3 phase or not to 3 phase
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  1. #1
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    Default 3 phase or not to 3 phase

    I am looking at putting together a home shop with several different pieces of equipment. The show will also have the ability to have a 320 amp main breaker. I currently have a large air compressor with two 7.5hp 3 phase motors and all the circuitry to run them. Eventually I am going to get more equipment to include: a monarch lathe running 5-7.5hp motor, a Bridgeport series 1 mill with power feed, and a surface grinder with power feed. Also will probably get a few smaller items later, but for the most part this is all the large machines. I am debating between getting a 20-40hp rotary phase convert or just replacing each motor with single phase 220v. Vfd and static phase converts are not really what I want to do. The problem with the RPC is the very high initial cost ($2500-4500). The motor swap depending on motor brand will cost about the same give or take as the RPC for motor and control circuitry. However I don't have to spend it all at once. If I had more than 5 heavy machines I would definitely go with the RPC.

    If the motor change is recommended I have the options of Weg, Baldor, Leeson. The Weg is the cheapest. I haven't heard much bad things about the Weg but also haven't heard much good. The Weg vs Baldor debating comes down to American made or not.

    Thanks for any advice.

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    I vote for 3ph using the RPC. Buy a good one and don't look back.

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    Quote Originally Posted by masterofall99 View Post
    I am looking at putting together a home shop with several different pieces of equipment. The show will also have the ability to have a 320 amp main breaker. I currently have a large air compressor with two 7.5hp 3 phase motors and all the circuitry to run them. Eventually I am going to get more equipment to include: a monarch lathe running 5-7.5hp motor, a Bridgeport series 1 mill with power feed, and a surface grinder with power feed. Also will probably get a few smaller items later, but for the most part this is all the large machines. I am debating between getting a 20-40hp rotary phase convert or just replacing each motor with single phase 220v. Vfd and static phase converts are not really what I want to do. The problem with the RPC is the very high initial cost ($2500-4500). The motor swap depending on motor brand will cost about the same give or take as the RPC for motor and control circuitry. However I don't have to spend it all at once. If I had more than 5 heavy machines I would definitely go with the RPC.

    If the motor change is recommended I have the options of Weg, Baldor, Leeson. The Weg is the cheapest. I haven't heard much bad things about the Weg but also haven't heard much good. The Weg vs Baldor debating comes down to American made or not.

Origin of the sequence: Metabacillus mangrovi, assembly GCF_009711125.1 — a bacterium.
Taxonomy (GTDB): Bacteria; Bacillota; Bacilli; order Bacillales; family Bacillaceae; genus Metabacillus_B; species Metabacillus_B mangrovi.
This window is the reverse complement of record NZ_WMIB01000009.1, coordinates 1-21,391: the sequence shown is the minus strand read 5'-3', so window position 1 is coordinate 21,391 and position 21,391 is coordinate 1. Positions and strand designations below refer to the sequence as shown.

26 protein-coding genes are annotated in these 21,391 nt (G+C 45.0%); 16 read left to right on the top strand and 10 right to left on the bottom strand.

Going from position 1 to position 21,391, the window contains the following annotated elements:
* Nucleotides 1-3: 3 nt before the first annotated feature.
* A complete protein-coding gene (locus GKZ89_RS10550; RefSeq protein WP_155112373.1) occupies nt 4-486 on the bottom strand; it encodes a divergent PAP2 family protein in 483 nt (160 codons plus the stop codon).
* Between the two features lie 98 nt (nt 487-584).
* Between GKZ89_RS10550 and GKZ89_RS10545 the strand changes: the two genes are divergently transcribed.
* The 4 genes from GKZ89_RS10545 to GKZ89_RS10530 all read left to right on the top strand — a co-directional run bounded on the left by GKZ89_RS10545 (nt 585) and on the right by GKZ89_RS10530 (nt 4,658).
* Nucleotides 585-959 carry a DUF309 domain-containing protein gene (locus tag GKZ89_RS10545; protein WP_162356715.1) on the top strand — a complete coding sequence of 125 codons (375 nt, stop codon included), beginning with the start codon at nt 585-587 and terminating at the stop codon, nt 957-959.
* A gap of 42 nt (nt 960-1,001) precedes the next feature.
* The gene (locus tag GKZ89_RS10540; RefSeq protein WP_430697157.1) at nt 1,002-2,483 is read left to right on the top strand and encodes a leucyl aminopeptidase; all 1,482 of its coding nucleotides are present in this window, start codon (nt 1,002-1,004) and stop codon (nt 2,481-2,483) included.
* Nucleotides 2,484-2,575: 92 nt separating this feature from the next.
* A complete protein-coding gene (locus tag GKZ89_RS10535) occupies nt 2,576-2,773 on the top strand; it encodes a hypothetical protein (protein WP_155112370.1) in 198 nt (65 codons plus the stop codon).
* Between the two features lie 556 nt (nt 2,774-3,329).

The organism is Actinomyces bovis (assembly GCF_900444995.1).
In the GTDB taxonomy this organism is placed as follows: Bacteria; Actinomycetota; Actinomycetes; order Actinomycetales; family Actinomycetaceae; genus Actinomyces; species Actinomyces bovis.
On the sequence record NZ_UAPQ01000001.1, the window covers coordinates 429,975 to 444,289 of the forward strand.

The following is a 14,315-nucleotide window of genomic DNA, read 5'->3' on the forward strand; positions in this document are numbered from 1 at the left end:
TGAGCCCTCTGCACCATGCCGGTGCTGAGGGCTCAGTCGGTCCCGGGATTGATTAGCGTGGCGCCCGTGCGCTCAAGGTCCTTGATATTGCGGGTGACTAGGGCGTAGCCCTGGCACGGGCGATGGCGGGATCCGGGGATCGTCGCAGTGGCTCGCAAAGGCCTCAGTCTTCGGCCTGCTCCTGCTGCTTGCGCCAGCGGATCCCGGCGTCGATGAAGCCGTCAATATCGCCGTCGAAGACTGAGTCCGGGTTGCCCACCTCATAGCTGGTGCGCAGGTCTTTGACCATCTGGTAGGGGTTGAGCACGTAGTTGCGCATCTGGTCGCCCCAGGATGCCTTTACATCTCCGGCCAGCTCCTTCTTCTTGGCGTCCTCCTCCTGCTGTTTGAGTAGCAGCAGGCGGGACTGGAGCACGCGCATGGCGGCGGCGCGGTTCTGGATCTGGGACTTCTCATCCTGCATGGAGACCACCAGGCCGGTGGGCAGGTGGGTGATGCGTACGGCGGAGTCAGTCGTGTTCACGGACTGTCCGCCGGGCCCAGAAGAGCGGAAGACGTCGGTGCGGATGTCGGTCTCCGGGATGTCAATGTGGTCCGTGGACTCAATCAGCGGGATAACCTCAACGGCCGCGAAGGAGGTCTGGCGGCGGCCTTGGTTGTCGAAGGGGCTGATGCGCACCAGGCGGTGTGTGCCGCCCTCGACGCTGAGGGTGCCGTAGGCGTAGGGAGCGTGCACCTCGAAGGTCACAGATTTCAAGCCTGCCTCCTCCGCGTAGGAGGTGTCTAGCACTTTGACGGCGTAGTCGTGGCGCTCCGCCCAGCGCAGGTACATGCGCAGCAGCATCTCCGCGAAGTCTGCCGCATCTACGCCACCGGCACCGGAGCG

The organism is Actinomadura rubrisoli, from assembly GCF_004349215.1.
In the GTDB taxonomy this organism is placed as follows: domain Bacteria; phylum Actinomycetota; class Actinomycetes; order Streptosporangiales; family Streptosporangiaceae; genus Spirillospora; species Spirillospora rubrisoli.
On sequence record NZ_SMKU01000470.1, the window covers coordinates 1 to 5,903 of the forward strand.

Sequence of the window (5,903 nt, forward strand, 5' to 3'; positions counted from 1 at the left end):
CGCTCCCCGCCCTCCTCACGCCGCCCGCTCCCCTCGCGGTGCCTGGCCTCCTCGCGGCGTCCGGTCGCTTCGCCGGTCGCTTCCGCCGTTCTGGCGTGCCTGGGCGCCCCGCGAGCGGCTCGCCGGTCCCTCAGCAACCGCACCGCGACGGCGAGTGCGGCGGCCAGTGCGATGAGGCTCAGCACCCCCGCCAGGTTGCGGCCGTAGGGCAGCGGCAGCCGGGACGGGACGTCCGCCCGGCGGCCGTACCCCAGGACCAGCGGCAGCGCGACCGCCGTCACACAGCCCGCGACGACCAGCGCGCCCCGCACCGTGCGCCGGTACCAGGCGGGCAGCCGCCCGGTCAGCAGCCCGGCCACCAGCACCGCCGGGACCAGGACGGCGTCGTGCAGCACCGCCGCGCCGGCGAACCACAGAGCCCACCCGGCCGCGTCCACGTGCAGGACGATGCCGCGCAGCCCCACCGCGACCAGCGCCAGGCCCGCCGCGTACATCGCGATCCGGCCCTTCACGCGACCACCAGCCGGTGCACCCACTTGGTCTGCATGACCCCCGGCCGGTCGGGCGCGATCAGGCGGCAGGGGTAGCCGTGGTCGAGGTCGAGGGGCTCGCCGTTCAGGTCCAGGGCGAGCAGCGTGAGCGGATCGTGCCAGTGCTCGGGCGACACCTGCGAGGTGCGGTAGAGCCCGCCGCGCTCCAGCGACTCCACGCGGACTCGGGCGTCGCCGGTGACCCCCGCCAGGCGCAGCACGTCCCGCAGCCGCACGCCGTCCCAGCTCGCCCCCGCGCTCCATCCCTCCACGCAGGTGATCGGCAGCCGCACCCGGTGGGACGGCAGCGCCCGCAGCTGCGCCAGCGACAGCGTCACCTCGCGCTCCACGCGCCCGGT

Thanks for any advice.
    You ALREADY justify an RPC.

    Might need only a 15 HP, or a 10 HP with drop-on 5 HP or 7.5 HP supplementary idler, though. Didn't hear a plan to hire staff, so how many machines will you run, same time?

    Either way, I call nonsense on the $2500, let alone the $4500 for an RPC. DIY it, or at least buy just the control and scout an idler. Many, many here have done.

    Several decent 15, 20, 30, 40 HP motors suitable for use as idlers are going cheap this week - new as well as used. I've been tripping over them for days trying to get good deals on 5 HP, 7.5 HP or 10 HP ones.

    Figure Fastenal for shipping, pick an East Coast source, in-state or next-state may be possible and a same-day go-fetch.

    Single-phase swaps? More work than you might expect. Not easily reversible, many have big, fat capacitor humps, and your case, you are too far into 3-P needs, already, especially with no missing motors mentioned. I wouldn't give it anther thought for what you have, or will have.

    Reliance fan, here. Or Marathon. I do have a Weg. A 10 HP. Brazilian made by a firm founded by German expats. Decent value for money.

    My most-recent new Baldor was made in Mexico. Back to Ft Smith or no more, on those.

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    When I started putting my shop together about 15 years ago I bought a 5hp rpc. My whole shop is being run off of a 60 amp 240 volt single phase breaker in my homes 100 amp panel. I have never had a breaker blow for overloading and am running around 14 3ph motors. The key is that I am usually only running three of them max at any one time. I upgraded to a 7.5 hp because I got a good deal on one but it is pretty amazing how much machinery you can run on a single 5hp rpc.